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Contact: Brian Lavin
Public Information Office
The nation’s state-administered defined benefit retirement systems totaled $2.5 trillion in cash and investment holdings in 2011, a 14.6 percent increase from $2.2 trillion in 2010, according to new statistics from the U.S. Census Bureau. Earnings on investments were $410.6 billion, up from $291.1 billion in 2010. (See Table 1.)
These statistics come from the 2011 Annual Survey of Public Pensions: State-Administered Defined Benefit Data, which provides an annual look at the financial activity and membership information for the nation’s 222 state-administered public-employee retirement systems, including revenues, expenditures, investment holdings, membership and beneficiaries. Statistics are shown for the nation and individual states. This information includes actuarial liability statistics, which project the total obligation required to cover costs for providing pensions to former and present employees.
Corporate stocks increased 13.8 percent, from $767.1 billion in 2010 to $873.2 billion in 2011 (and comprised 34.3 percent of total holdings in 2011). Corporate bonds decreased 2.1 percent, from $357.0 billion in 2010 to $349.7 billion in 2011 (and comprised 13.8 percent of total holdings in 2011).
Among the cash and security holdings for public pensions, foreign and international securities increased 24.1 percent, from $359.4 billion in 2010 to $446.0 billion in 2011 (and comprised 17.5 percent of total holdings in 2011). Federal government securities increased 7.4 percent, from $192.3 billion in 2010 to $206.6 billion in 2011 (and comprised 8.1 percent of total holdings in 2011).
Cash and short-term investments increased 36.4 percent, from $78.7 billion to $107.3 billion (and comprised 4.2 percent of total holdings in 2011). Real property increased 28.6 percent, from $83.3 billion in 2010 to $107.1 billion in 2011 (and comprised 4.2 percent of total holdings in 2011).
Nongovernmental securities (e.g., corporate stocks and bonds, foreign and international securities, funds held in trust, and mortgages) were $1.8 trillion in 2011, a 12.1 percent increase from 2010. Nongovernmental securities comprised 72.0 percent of total cash and security holdings. (See Table 4 for individual state statistics.)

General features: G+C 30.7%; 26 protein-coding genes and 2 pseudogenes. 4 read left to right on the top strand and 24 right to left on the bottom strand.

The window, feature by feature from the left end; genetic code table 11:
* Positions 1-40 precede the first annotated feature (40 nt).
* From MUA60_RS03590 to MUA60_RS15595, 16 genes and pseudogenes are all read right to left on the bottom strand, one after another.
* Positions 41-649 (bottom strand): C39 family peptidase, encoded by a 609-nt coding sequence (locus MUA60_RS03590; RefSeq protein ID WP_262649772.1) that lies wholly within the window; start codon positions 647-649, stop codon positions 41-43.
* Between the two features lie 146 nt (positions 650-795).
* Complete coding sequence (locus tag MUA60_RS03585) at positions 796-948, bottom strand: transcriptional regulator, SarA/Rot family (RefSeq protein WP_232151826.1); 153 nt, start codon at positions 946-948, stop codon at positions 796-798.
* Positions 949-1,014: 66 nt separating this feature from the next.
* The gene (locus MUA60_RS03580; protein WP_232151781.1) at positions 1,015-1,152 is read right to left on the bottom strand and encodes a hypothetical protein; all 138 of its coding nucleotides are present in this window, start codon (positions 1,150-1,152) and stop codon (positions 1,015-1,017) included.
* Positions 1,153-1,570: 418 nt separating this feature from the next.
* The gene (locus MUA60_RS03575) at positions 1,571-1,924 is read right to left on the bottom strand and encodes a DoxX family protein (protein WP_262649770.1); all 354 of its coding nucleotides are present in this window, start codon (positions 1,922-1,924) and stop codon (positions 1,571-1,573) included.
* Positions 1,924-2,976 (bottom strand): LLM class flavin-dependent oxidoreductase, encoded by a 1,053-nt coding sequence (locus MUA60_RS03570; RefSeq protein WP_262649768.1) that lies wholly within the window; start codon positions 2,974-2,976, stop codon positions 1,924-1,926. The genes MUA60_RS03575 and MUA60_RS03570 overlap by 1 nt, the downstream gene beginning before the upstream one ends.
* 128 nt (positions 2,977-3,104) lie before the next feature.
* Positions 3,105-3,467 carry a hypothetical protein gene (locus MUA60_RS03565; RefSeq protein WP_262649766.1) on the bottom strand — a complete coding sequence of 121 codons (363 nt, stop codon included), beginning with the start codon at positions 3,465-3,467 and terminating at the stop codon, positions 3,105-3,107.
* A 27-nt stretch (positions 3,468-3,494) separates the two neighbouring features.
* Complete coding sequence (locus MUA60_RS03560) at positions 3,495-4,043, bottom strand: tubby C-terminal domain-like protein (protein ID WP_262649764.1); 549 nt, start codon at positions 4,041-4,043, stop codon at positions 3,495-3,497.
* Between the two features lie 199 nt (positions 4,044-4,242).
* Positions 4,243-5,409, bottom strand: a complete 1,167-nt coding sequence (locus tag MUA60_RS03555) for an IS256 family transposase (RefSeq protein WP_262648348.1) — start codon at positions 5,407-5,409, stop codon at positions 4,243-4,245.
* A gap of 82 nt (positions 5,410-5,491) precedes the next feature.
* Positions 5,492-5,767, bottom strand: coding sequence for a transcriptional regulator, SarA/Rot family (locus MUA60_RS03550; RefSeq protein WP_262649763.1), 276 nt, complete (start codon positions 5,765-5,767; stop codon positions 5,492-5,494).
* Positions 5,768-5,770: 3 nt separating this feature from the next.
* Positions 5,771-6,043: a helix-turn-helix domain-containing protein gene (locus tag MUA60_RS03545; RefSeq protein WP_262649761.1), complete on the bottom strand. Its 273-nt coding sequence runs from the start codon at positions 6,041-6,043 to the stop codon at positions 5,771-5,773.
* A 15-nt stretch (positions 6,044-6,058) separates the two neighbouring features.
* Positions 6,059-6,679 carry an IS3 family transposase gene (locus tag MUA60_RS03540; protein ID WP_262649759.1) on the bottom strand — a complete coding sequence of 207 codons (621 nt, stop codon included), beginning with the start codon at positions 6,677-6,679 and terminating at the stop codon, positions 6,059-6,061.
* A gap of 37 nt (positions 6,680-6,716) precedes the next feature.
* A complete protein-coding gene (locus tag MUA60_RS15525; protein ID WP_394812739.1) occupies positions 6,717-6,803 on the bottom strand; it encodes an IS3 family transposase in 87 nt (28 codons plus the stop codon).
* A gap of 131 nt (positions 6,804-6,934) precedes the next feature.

Total revenue increased 32.8 percent, from $389.0 billion in 2010 to $516.5 billion in 2011. The increase was driven by the rise of earnings on investments, which showed gains of $410.6 billion in 2011. Earnings on investments comprised 79.5 percent of total revenue, government contributions comprised 13.9 percent, and employee contributions accounted for the remaining 6.6 percent of total revenue in 2011. (See Figure 1.) Government contributions increased 10.7 percent, from $64.8 billion in 2010 to $71.7 billion in 2011. Employee contributions increased 3.0 percent, from $33.2 billion in 2010 to $34.2 billion in 2011. (See Table 2 for individual state statistics.)
Covered payroll — payments made to active employees on which contributions to a pension plan are based — increased 0.3 percent from $596.2 billion in 2010 to $598.0 billion in 2011. Pension obligations increased 3.7 percent, from $3.3 trillion in 2010 to $3.4 trillion in 2011. (See Table 6 for individual state statistics.)
Total payments increased 8.5 percent, from $174.2 billion in 2010 to $189.0 billion in 2011. The increase in total payments was driven by an increase in benefit payments, which comprised 93.6 percent of total payments in 2011. Benefit payments increased 8.2 percent, from $163.4 billion in 2010 to $176.8 billion in 2011. (See Table 3 for individual state statistics.)
Statistics are shown for individual retirement systems and for aggregate national and state levels. The structure of retirement systems varies widely among states. In some jurisdictions, state and local government employees are vested in a small number of statewide systems.
The Internet tables are from the Annual Survey of Public Pensions: State-Administered Defined Benefit Data for fiscal year 2011. The statistics in these tables are from all state-administered public-employee defined benefit retirement systems and as such are not subject to sampling variability. The statistics are subject to coverage, response, and processing errors, as well as errors of nonresponse. For more information on the data limitations, definitions, and methodology, see <http://www.census.gov/govs/retire/state_how_data_collected.html>.
For more information on realized and unrealized gains/losses, see Section 7.2.2, Measurement Issues: Valuation, of the 2006 Government Finance and Employment Classification Manual at <http://www.census.gov/govs/classification/>.